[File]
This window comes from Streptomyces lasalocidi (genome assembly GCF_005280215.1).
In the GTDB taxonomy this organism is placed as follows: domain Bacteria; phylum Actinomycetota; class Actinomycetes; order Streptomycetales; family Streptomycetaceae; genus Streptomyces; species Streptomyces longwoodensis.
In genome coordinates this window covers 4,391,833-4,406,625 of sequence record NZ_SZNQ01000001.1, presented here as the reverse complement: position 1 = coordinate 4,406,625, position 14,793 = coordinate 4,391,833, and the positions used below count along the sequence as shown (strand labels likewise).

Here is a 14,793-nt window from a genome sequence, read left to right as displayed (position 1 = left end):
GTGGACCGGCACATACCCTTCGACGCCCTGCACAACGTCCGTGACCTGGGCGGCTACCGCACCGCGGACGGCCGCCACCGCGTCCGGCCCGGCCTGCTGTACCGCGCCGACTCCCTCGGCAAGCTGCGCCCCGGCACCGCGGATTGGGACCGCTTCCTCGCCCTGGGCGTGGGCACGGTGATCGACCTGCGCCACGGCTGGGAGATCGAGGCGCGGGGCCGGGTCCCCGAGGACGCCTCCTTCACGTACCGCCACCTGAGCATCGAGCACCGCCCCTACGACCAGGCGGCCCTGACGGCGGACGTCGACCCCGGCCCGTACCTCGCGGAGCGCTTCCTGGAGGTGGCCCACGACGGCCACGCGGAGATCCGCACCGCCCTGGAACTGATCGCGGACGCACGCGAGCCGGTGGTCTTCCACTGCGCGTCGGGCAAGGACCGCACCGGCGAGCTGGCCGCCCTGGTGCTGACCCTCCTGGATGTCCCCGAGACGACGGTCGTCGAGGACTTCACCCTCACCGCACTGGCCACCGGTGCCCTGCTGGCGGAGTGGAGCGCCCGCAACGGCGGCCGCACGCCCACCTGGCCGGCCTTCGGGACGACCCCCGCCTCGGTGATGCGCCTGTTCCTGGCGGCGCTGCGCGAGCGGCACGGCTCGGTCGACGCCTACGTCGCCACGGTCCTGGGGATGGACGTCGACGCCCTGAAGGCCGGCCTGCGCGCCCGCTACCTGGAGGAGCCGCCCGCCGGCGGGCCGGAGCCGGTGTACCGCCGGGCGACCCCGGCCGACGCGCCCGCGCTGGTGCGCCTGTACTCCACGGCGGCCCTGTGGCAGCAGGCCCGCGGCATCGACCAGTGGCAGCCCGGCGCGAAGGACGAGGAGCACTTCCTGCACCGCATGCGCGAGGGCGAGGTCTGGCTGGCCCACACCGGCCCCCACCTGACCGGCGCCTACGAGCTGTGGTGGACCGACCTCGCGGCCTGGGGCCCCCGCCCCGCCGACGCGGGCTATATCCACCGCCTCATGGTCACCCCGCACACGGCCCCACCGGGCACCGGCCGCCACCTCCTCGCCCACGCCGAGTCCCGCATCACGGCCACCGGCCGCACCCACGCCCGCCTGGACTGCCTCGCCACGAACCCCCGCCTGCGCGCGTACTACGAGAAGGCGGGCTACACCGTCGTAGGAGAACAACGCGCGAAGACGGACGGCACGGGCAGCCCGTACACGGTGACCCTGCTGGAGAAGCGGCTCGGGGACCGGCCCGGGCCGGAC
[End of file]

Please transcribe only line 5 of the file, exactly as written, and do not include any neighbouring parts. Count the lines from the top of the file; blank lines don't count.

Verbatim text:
GTGGACCGGCACATACCCTTCGACGCCCTGCACAACGTCCGTGACCTGGGCGGCTACCGCACCGCGGACGGCCGCCACCGCGTCCGGCCCGGCCTGCTGTACCGCGCCGACTCCCTCGGCAAGCTGCGCCCCGGCACCGCGGATTGGGACCGCTTCCTCGCCCTGGGCGTGGGCACGGTGATCGACCTGCGCCACGGCTGGGAGATCGAGGCGCGGGGCCGGGTCCCCGAGGACGCCTCCTTCACGTACCGCCACCTGAGCATCGAGCACCGCCCCTACGACCAGGCGGCCCTGACGGCGGACGTCGACCCCGGCCCGTACCTCGCGGAGCGCTTCCTGGAGGTGGCCCACGACGGCCACGCGGAGATCCGCACCGCCCTGGAACTGATCGCGGACGCACGCGAGCCGGTGGTCTTCCACTGCGCGTCGGGCAAGGACCGCACCGGCGAGCTGGCCGCCCTGGTGCTGACCCTCCTGGATGTCCCCGAGACGACGGTCGTCGAGGACTTCACCCTCACCGCACTGGCCACCGGTGCCCTGCTGGCGGAGTGGAGCGCCCGCAACGGCGGCCGCACGCCCACCTGGCCGGCCTTCGGGACGACCCCCGCCTCGGTGATGCGCCTGTTCCTGGCGGCGCTGCGCGAGCGGCACGGCTCGGTCGACGCCTACGTCGCCACGGTCCTGGGGATGGACGTCGACGCCCTGAAGGCCGGCCTGCGCGCCCGCTACCTGGAGGAGCCGCCCGCCGGCGGGCCGGAGCCGGTGTACCGCCGGGCGACCCCGGCCGACGCGCCCGCGCTGGTGCGCCTGTACTCCACGGCGGCCCTGTGGCAGCAGGCCCGCGGCATCGACCAGTGGCAGCCCGGCGCGAAGGACGAGGAGCACTTCCTGCACCGCATGCGCGAGGGCGAGGTCTGGCTGGCCCACACCGGCCCCCACCTGACCGGCGCCTACGAGCTGTGGTGGACCGACCTCGCGGCCTGGGGCCCCCGCCCCGCCGACGCGGGCTATATCCACCGCCTCATGGTCACCCCGCACACGGCCCCACCGGGCACCGGCCGCCACCTCCTCGCCCACGCCGAGTCCCGCATCACGGCCACCGGCCGCACCCACGCCCGCCTGGACTGCCTCGCCACGAACCCCCGCCTGCGCGCGTACTACGAGAAGGCGGGCTACACCGTCGTAGGAGAACAACGCGCGAAGACGGACGGCACGGGCAGCCCGTACACGGTGACCCTGCTGGAGAAGCGGCTCGGGGACCGGCCCGGGCCGGAC